Sunday, July 7, 2019
Justin P. Johnson, Cornell University - Samuel Curtis Johnson Graduate School of Management and D. Daniel Sokol, University of Florida Levin College of Law explore Understanding AI Collusion and Compliance.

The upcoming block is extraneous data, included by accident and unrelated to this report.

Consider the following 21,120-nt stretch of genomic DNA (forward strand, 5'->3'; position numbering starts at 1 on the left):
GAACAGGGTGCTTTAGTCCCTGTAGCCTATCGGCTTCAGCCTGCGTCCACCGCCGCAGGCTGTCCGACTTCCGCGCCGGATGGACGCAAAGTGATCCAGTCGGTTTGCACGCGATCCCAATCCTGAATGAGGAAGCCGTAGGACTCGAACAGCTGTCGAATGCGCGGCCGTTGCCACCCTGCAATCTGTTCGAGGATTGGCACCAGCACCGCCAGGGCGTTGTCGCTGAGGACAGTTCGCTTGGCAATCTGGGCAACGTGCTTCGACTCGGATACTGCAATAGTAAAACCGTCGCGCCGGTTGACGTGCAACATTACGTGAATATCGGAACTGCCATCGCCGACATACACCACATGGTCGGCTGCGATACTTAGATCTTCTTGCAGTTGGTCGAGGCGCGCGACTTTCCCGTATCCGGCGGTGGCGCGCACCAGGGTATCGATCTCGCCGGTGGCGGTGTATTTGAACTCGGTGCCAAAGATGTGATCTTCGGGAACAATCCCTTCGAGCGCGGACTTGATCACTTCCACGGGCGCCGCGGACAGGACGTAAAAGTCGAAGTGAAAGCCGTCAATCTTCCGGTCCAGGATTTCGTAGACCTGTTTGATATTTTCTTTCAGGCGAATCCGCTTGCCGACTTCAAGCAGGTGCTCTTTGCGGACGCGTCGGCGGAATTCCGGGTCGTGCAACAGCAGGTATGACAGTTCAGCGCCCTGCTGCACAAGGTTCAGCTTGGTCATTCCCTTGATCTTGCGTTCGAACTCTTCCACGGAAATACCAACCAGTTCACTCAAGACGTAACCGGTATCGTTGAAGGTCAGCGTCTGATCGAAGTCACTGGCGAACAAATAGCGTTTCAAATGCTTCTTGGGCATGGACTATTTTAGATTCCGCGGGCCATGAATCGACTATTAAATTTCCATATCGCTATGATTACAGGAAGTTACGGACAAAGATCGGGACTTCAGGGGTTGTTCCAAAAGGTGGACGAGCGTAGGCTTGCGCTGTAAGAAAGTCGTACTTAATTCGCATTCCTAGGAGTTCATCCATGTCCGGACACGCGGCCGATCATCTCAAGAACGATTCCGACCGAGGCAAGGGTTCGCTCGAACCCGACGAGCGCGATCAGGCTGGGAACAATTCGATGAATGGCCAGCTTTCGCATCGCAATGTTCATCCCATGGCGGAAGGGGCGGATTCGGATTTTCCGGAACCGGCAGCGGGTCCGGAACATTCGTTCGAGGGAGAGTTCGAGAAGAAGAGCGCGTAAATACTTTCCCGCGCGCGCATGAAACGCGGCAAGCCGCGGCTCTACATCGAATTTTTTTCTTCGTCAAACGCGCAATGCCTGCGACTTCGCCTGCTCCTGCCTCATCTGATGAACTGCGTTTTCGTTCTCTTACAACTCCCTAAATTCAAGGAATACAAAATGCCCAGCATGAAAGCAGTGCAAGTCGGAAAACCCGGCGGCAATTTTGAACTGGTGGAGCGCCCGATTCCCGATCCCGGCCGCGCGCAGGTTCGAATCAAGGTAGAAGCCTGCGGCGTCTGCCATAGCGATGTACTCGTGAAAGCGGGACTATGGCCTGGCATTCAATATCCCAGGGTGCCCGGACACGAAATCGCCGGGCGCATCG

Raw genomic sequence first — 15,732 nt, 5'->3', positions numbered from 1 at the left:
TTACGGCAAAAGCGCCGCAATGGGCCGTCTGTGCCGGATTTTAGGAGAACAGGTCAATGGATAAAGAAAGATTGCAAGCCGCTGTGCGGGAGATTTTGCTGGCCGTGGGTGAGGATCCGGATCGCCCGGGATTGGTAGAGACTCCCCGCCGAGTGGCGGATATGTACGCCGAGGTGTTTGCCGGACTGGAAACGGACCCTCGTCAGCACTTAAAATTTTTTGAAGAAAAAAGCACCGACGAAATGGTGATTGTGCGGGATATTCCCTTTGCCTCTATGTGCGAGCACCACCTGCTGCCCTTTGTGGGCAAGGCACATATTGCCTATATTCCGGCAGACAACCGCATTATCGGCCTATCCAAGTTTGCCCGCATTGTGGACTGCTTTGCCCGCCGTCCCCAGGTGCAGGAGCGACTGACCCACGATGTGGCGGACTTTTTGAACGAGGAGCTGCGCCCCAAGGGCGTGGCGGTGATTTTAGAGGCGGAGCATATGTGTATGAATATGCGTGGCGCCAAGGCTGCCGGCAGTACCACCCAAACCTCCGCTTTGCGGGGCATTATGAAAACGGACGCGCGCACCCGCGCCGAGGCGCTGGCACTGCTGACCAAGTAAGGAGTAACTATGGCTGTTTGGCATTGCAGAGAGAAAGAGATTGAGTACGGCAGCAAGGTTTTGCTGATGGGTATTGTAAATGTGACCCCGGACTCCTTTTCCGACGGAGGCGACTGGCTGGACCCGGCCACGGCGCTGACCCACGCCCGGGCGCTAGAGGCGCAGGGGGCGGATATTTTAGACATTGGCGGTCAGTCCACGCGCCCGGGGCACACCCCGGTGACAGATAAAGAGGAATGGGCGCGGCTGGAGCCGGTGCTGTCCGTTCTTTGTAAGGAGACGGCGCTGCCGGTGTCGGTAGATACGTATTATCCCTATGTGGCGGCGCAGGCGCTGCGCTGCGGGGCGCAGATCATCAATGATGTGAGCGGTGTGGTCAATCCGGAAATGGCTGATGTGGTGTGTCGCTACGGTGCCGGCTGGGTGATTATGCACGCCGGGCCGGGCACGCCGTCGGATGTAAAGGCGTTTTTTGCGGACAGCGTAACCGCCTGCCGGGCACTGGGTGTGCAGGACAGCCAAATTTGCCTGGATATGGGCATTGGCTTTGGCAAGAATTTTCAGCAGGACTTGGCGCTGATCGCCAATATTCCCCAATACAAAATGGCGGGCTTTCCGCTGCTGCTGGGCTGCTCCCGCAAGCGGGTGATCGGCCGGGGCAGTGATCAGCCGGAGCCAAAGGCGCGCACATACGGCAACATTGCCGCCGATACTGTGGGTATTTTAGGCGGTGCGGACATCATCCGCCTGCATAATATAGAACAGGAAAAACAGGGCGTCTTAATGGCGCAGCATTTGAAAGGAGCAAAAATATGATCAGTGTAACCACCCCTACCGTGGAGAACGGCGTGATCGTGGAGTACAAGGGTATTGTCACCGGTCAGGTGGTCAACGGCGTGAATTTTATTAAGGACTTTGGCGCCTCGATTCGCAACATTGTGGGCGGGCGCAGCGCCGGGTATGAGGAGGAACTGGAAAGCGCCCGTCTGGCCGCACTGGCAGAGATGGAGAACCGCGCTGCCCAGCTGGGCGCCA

ABSTRACT: Antitrust compliance scholarship, particularly with a focus on collusion, has been an area of study for some time. Changes in technology and the rise of artificial intelligence (AI) and machine-learning create new possibilities both for anti-competitive behavior and to aid in detection of such algorithmic collusion. To some extent, AI collusion takes traditional ideas of collusion and simply provides a technological overlay to them. However, in some instances, the mechanisms of both collusion and detection can be transformed using AI. This handbook chapter discusses existing theoretical and empirical work, and identifies research gaps as well as avenues for new scholarship on how firms or competition authorities might invest in AI compliance to improve detection of wrong doing. We suggest where AI collusion is possible and offer new twists to where prior work has not identified possible collusion. Specifically, we identify the importance of AI to address the “trust” issue in collusion. We also identify that AI collusion is possible across non-price dimensions, such as manipulated product reviews and ratings, and discuss potential screens involving co-movements of prices and ratings. We further emphasize that AI may encourage entry, which may limit collusive prospects. Finally, we discuss how AI can be used to help with compliance both at the firm level and by competition authorities.